Archives for posts with tag: folk art

In mid-November, I attended the Kokeshi Festival in Koenji (southwestern Tokyo).  Many vintage doll collections were for sale, as well as modern items with kokeshi doll designs, such as, tenugui, letter sets, pochi bukuro (mini envelopes), t-shirts, etc.So many cute products are now produced with kokeshi designs; of course, paper goods, like stationery sets, but even washi tape with a kokeshi pattern is now available.

I probably received my first kokeshi in the 1970’s…so perhaps my collection is already considered vintage!?

Kokeshi and wooden, lathe toys are a big part of my personal collection.  I am so tickled to see that there has been a resurgence of interest in the world of kokeshi-another traditional folk art of Japan like paper.

The major tradtional kokeshi production area is Tohoku; North East Japan; This is the center where the major disasters occurred on March 11th.   By supporting these lathe artists they will be deterred from abandoning their home and craft passed down from previous generations.  The kokeshi makers need our encouragement and support  to continue  producing these special, wooden toys.

This map below shows 6 Prefectures of Tohoku, the North East region of Japan; Fukushima Prefecture on the left and Aomori Prefecture on the top right.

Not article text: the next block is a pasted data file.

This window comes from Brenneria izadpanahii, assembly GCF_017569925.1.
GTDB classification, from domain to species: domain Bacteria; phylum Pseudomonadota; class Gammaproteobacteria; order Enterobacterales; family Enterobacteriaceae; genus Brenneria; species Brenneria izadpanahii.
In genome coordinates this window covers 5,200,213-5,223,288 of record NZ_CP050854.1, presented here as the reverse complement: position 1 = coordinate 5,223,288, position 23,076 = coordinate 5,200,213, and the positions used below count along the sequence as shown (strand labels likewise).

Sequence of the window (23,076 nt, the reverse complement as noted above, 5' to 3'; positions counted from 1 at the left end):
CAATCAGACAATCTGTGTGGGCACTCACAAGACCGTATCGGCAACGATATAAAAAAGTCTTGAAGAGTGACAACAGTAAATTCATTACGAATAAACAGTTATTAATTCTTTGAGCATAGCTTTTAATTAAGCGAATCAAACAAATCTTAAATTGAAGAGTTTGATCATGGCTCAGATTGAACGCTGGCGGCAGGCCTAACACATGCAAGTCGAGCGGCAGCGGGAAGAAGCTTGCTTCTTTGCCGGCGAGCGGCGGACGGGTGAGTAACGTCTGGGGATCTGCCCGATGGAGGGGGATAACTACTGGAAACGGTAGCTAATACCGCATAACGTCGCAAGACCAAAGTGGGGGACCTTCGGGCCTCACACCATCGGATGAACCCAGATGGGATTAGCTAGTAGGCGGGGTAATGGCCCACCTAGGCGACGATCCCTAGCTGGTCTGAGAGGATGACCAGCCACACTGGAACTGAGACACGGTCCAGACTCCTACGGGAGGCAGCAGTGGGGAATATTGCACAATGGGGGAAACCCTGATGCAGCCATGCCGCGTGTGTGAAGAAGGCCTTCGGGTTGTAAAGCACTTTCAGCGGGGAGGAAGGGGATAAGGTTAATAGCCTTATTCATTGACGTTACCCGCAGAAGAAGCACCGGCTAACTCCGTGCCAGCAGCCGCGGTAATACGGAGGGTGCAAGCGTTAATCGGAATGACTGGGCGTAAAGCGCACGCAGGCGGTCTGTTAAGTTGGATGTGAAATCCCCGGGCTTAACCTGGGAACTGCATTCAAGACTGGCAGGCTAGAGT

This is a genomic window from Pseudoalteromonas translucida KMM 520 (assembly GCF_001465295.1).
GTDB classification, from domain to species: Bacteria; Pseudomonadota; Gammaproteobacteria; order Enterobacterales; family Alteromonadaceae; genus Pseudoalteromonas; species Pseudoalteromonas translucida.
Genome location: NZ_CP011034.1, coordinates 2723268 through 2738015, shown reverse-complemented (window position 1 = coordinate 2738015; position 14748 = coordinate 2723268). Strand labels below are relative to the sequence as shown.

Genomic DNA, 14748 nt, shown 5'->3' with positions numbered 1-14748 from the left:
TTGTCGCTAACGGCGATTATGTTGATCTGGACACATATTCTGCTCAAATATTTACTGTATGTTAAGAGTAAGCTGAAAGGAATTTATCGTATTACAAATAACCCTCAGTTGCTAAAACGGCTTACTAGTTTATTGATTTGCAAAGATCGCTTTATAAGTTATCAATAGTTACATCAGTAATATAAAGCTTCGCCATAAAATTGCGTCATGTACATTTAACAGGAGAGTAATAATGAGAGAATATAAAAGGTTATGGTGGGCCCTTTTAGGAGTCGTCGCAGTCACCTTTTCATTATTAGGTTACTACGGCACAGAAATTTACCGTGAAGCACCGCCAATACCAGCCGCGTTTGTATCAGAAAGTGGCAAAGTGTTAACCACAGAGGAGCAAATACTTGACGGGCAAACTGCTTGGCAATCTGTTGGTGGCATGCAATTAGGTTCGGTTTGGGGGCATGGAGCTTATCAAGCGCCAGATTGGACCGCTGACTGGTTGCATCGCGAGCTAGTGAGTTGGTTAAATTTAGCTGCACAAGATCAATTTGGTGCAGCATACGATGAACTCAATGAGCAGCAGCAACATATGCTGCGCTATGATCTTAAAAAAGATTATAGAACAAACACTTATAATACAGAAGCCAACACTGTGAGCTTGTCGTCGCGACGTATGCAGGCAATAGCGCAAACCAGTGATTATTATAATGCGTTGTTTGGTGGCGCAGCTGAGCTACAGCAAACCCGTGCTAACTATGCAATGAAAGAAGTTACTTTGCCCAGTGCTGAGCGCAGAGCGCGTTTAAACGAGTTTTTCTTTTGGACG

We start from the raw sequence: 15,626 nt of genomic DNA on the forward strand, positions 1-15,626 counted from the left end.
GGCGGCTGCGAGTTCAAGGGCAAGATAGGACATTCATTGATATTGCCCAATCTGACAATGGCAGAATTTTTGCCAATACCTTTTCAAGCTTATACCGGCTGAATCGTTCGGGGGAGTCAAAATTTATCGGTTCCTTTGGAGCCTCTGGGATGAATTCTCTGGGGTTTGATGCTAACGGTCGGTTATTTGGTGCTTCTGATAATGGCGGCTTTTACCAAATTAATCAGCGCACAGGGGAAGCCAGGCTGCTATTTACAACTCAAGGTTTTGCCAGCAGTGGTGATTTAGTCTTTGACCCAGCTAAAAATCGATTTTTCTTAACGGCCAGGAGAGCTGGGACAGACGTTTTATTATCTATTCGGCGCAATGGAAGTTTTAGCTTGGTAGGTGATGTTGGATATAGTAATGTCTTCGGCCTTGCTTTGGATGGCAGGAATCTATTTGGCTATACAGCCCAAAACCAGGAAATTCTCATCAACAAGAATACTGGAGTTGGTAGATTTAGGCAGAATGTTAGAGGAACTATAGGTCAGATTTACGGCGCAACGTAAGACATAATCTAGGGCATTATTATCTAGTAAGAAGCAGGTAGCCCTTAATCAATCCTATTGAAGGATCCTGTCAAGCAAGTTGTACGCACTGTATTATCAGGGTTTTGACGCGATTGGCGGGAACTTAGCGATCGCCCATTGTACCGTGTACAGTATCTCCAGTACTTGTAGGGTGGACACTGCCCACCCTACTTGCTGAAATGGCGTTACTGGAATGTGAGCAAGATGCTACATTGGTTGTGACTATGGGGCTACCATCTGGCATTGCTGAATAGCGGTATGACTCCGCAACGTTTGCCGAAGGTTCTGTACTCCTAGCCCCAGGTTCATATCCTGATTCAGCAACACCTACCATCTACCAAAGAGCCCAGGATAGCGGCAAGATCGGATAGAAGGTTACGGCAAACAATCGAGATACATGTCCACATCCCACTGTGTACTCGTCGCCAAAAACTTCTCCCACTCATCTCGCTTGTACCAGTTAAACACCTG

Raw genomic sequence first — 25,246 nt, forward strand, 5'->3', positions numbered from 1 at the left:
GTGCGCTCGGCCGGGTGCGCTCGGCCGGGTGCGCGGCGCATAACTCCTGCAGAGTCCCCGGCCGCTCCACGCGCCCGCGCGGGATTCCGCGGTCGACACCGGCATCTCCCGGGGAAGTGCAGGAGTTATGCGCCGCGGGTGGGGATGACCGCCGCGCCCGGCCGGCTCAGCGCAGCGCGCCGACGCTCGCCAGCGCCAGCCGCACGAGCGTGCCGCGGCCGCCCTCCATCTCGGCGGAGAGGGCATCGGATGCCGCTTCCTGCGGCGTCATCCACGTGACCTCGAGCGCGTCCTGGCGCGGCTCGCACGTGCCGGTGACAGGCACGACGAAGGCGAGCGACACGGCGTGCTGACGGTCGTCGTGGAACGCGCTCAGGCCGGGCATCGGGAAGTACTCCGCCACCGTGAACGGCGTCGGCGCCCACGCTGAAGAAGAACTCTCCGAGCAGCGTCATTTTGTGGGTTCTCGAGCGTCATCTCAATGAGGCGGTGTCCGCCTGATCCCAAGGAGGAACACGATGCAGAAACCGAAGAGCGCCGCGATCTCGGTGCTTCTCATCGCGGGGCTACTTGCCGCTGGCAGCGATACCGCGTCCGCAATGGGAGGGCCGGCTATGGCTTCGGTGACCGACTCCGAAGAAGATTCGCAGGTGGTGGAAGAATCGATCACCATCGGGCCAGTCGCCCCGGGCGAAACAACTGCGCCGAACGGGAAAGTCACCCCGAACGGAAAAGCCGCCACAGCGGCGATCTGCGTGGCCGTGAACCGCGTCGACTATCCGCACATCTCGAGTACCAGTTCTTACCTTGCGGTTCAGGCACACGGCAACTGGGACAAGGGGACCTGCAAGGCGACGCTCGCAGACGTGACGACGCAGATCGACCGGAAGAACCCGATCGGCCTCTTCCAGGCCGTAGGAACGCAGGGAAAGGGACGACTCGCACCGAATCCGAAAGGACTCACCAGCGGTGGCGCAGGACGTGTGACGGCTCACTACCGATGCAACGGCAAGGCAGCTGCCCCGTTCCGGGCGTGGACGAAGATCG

Every March 3rd, Japanese households with daughters and retail shops display ornate dolls made from paper, clay, wood, porcelain, and cloth in honor of Doll Festival or Girls’ Day.

Papier Mache Ohina Dolls

In late February through March 3rd, doll collections passed from mother to daughter for many generations are unpacked, dusted off and set out on multilevel platforms. Depending on one’s collection, these displays can occupy large amounts of space particularly in small Japanese living spaces, as these dolls represent the Emperor of Japan, Empress, and sometimes their court: including attendants, musicians, instruments, dishes, royal feast, plants, etc…

This is definitely one of favorite days in Japan.  Who doesn’t love things in miniature?   I still own a set of miniature cooking utensils hand-carved in Mexico by children.  I bought this folk art in Mexico in the mid-70’s.

Irresistible cuteness!

Ohina Dolls made from Shells

NYC was wonderful in so many ways.  At the National Stationery Show, I reconnected with some favorite customers and it was great to see familiar faces.  Oblation recently requested these kites, which, in the frenzy of selling paper in sheets, I sometimes forget about….

These ARE really special; they feel like a new arrival.  Or maybe I’m just seeing them with new eyes? I thought: time to RE-show more of those types of  unique products here at Paper Connection.

What do you think?

Kabuki Kite

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